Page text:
The creepy line
This morning Google told me that it would not allow my YouTube video “Socialism Leads to Violence” to be viewed by young people. It violates “community guidelines,” said the company in a computer-generated email.
Anti-capitalist bias? Or just an algorithm shielding children from disturbing violence in Venezuela? I don’t know.
But a new documentary, “The Creepy Line,” argues that companies like Google and Facebook lean left and have power they shouldn’t have.
The title “Creepy Line” refers to a comment by former Google chairman Eric Schmidt, who said when it comes to issues like privacy, Google policy “is to get right up to the creepy line but not cross it.”
But the documentary argues that Google crosses that creepy line every day.
Google’s power comes from its dominant search engine. We assume that whatever appears at the top of our searches is the “best” or most popular result.
But is it?
“It is a company that has an agenda,” the writer of “The Creepy Line,” Peter Schweizer, says in my latest video.
Google executives do give much more money to Democrats than Republicans. Eric Schmidt even advised Hillary Clinton’s presidential campaign.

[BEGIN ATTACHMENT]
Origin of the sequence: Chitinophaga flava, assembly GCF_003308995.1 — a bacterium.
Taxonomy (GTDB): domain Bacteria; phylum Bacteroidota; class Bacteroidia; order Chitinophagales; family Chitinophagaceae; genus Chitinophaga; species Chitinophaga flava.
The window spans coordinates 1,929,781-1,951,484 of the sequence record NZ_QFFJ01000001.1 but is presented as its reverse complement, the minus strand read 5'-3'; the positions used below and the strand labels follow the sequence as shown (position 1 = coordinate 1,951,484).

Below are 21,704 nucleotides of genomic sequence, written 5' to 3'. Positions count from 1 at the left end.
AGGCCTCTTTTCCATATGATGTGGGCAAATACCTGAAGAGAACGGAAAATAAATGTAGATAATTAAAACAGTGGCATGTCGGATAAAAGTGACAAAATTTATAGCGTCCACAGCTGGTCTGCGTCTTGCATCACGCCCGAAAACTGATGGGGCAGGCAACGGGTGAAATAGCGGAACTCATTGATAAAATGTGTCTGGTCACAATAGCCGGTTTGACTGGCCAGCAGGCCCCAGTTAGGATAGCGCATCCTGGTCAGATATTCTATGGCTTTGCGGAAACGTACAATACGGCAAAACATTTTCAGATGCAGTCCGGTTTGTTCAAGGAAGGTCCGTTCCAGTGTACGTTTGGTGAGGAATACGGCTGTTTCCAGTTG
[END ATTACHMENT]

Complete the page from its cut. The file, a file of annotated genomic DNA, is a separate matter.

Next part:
“Their ability to manipulate the algorithm is something that they’ve demonstrated,” says Schweizer, and last election Google put positive stories about Hillary Clinton higher in Google searches.
But that doesn’t prove Google bias. It could be because the media lean left, and “unbiased” algorithms rely on links to popular media.
“But they’re not using unbiased algorithms to do things like search for unacceptable content,” says psychologist Jordan Peterson in the documentary. “They’re built specifically to filter out whatever’s bad.”
True. Mark Zuckerberg testified that Facebook actively filters out “hate speech, terrorist content, nudity, anything that makes people feel unsafe.”
Human “content monitors” do some of that censoring, and some of them despise conservatives. A former Facebook employee reported that the human censors sometimes ignored stories trending among Facebook users if the stories came from a conservative website.
Google’s censors briefly shut down Jordan Peterson’s Gmail and blocked his YouTube channel (Google owns YouTube).
“That’s a real problem,” says Peterson in “The Creepy Line.” “You come to rely on these things, and when the plug is pulled suddenly, that puts a big hole into your life.”
It does. My TV channel, “Stossel TV,” will survive if YouTube won’t let young people watch some of my videos, but it’s a big setback.
My purpose in making the videos is to reach kids, to educate them about the benefits of free markets. It’s why I started StosselInTheClassroom.org, a nonprofit that provides videos, plus teachers’ guides, free to teachers.